This document covers using the export, import and anonymization tools for PuppetDB.
The export tool will return an archive of all of your PuppetDB data which can be uploaded to another PuppetDB via the import tool. The export tool also has the ability to anonymize the archive before returning it. This is particularly useful when sharing PuppetDB data that contains sensitive items.
To create an anonymized PuppetDB archive directly, use the Puppet
from any node with puppet-client-tools installed:
$ puppet db export my-puppetdb-export.tar.gz --anonymization moderate
To import an anonymized PuppetDB tarball, use the Puppet
db subcommand from
any node with puppet-client-tools installed:
$ puppet db import my-puppetdb-export.tar.gz
How does it work?
The tool walks through your entire data set, applying different rules to each of the leaf data based on the profile you have chosen. The data structure is left intact, and only the data contents are modified. This maintains the “shape” of the data without exposing the underlying data you may wish to scrub.
We do this by always ensuring we replace data consistently. For example, if a string is replaced with something random, we ensure that all instances of that original string are replaced with the same random string throughout the data.
By keeping its original shape, the data can be anonymized based on your needs but still hold some value to the consumer of your anonymized data.
You may not need to anonymize all data in every case, so we have provided a number of profiles offering varying levels of anonymization.
The profile can be specified on the command line when the command is run. For
example, to choose the
low profile, enter:
$ puppet db export ./my-puppetdb-anonymized-export.tar.gz --anonymization low
full profile will anonymize all data (including node names, resource
types, resource titles, parameter names, values, any log messages, file names,
and file lines) while retaining the data set’s shape. The result is a completely
anonymized data set. Report metrics under the
categories are left intact, as these can be inferred from the rest of the data,
but names of metrics under the
time category are anonymized as resource types.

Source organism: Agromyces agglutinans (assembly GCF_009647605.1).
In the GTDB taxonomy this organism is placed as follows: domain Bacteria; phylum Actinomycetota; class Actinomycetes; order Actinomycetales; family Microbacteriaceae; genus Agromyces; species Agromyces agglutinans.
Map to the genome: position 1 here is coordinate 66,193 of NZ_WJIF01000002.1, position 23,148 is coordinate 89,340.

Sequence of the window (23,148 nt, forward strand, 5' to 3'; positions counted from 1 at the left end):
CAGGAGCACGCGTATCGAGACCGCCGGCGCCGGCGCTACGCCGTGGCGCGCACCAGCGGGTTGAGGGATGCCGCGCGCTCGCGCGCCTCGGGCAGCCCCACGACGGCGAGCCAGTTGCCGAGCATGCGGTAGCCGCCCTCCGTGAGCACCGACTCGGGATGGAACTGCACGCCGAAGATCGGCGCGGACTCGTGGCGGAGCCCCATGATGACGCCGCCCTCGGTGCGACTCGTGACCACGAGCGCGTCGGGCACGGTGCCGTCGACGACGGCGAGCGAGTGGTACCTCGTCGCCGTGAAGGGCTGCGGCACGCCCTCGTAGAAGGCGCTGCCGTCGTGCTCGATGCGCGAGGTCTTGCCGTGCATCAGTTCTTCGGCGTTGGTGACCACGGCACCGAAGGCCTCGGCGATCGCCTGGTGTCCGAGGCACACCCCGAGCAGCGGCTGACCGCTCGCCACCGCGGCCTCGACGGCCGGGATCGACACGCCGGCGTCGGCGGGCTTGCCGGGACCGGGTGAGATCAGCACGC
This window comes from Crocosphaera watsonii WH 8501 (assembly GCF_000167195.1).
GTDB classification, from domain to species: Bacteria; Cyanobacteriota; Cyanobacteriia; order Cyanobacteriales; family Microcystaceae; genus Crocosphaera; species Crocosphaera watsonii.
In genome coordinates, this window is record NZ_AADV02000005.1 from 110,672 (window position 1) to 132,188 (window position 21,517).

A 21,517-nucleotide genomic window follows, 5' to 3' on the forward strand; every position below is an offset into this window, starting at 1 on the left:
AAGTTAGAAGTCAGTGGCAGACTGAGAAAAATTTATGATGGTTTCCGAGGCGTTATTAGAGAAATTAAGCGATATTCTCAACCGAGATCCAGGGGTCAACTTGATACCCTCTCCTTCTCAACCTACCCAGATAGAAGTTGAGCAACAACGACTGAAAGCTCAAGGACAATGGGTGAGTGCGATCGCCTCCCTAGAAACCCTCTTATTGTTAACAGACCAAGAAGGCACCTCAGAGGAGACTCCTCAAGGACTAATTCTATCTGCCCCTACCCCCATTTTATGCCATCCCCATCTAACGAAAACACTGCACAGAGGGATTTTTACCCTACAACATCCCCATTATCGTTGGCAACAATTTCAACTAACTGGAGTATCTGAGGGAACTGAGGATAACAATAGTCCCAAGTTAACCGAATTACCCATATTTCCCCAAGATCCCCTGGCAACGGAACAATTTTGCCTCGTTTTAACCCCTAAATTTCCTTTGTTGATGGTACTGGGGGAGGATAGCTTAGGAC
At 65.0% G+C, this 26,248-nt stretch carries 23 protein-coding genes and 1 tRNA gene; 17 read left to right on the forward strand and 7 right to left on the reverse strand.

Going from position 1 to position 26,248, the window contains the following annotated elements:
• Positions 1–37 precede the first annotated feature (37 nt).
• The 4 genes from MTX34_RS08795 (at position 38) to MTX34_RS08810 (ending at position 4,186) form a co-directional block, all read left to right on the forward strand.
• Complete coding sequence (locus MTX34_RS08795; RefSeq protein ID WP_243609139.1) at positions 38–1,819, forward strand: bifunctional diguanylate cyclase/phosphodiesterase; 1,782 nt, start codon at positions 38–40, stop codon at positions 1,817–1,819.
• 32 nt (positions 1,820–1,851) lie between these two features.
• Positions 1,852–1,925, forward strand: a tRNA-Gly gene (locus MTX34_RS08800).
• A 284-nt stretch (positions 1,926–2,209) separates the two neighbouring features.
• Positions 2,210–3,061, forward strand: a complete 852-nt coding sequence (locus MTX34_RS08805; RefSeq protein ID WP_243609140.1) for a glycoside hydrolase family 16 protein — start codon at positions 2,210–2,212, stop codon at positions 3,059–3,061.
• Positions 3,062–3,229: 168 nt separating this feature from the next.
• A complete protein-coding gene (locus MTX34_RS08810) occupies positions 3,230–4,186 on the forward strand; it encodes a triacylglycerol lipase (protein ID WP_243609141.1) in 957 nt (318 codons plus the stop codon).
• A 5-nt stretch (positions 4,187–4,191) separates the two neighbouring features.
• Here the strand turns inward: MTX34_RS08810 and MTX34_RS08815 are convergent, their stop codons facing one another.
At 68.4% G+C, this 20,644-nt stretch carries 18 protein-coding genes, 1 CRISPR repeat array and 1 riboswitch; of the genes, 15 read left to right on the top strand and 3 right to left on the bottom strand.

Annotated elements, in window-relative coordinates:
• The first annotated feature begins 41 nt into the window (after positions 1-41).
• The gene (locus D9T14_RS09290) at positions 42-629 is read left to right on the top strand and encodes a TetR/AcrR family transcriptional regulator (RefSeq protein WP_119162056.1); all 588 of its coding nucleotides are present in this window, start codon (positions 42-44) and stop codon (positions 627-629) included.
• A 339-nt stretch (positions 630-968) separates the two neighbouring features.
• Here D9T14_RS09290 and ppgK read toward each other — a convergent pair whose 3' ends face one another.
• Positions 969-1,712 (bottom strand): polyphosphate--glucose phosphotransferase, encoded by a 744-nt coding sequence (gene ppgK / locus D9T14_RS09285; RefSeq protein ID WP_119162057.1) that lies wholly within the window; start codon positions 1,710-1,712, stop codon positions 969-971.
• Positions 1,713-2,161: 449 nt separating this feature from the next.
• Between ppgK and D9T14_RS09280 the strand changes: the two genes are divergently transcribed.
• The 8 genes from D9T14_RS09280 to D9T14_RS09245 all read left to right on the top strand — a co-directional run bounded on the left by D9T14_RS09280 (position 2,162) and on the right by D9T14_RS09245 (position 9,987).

This is useful if you are really concerned about limiting the data you expose, but provides the least utility for the consumer depending on the activity they are trying to test.
moderate profile attempts to be a bit smarter about what it anonymizes and
is the recommended profile for most cases. It sorts and anonymizes data by
- Node name: is anonymized by default.
- Resource type name: the core types that are built into Puppet are not
anonymized, including some common types from the modules:
mysql. Any Puppet Enterprise core type names are also preserved. The goal here is to anonymize any custom or unknown resource type names, as these may contain confidential information.
- Resource titles: all titles are anonymized expect for those belonging to Filebucket, Package, Service, and Stage.
- Parameter names: are never anonymized.
- Parameter values: everything is anonymized except for the values for
- Report log messages: are always anonymized.
- File names: are always anonymized.
- File numbers: are left as they are.
- Log messages: are always anonymized.
- Metrics: metric names in the
timecategory are anonymized as resource types.
This profile is aimed at hiding security information specifically, but leaving most of the data in its original state. The following categories are anonymized:
- Node name: is always anonymized.
- Parameter values: only values and messages for parameter names containing the
- Log messages: are always anonymized.
Verifying your anonymized data
After anonymizing data with the
puppetdb export tool, we strongly
recommend that you analyze the anonymized data before sharing it with another
party to ensure that all sensitive data has been scrubbed.
Simply untar the export file and analyze the contents:
$ tar -xzf my-puppetdb-anonymized-export.tar.gz $ cd puppetdb-bak
Inside this directory there is a directory for each content type (reports,
catalogs, and facts), and each file inside represents a node (and a report
instance for reports). The data is represented as human-readable JSON. You can
open these files and use tools such as
grep to check the status of specific
information you wish to anonymize.